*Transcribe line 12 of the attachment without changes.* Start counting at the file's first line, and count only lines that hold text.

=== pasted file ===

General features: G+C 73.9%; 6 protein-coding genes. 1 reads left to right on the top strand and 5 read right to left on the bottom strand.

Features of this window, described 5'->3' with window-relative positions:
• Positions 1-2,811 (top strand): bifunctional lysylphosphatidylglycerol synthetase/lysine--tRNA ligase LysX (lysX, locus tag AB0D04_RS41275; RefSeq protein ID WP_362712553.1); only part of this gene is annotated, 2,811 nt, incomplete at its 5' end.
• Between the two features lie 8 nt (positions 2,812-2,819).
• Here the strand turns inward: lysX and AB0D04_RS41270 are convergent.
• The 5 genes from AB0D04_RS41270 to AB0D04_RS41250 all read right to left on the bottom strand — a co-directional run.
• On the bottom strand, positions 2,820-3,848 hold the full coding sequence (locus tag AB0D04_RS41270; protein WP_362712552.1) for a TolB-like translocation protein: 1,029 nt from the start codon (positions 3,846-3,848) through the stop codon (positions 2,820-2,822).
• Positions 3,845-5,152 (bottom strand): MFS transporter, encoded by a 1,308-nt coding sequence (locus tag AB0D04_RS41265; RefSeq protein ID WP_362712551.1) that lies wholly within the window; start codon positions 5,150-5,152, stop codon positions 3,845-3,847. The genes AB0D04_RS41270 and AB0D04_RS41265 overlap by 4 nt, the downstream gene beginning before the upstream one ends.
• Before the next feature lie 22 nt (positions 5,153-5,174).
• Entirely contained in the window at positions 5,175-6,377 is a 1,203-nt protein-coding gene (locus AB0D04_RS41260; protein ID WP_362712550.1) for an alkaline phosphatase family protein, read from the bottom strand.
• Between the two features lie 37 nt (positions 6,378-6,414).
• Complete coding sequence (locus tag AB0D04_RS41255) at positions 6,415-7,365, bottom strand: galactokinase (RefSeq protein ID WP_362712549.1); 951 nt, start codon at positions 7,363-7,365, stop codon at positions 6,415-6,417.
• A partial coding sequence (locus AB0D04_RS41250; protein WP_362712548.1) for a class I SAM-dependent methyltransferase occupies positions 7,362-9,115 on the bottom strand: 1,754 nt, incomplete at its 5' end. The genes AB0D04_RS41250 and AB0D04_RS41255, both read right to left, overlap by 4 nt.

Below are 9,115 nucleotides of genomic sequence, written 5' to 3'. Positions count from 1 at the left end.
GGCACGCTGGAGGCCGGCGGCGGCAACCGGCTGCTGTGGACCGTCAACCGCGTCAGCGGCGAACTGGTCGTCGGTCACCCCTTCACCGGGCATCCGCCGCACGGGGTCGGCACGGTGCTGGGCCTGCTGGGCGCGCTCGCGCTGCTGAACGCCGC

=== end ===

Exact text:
• Complete coding sequence (locus tag AB0D04_RS41255) at positions 6,415-7,365, bottom strand: galactokinase (RefSeq protein ID WP_362712549.1); 951 nt, start codon at positions 7,363-7,365, stop codon at positions 6,415-6,417.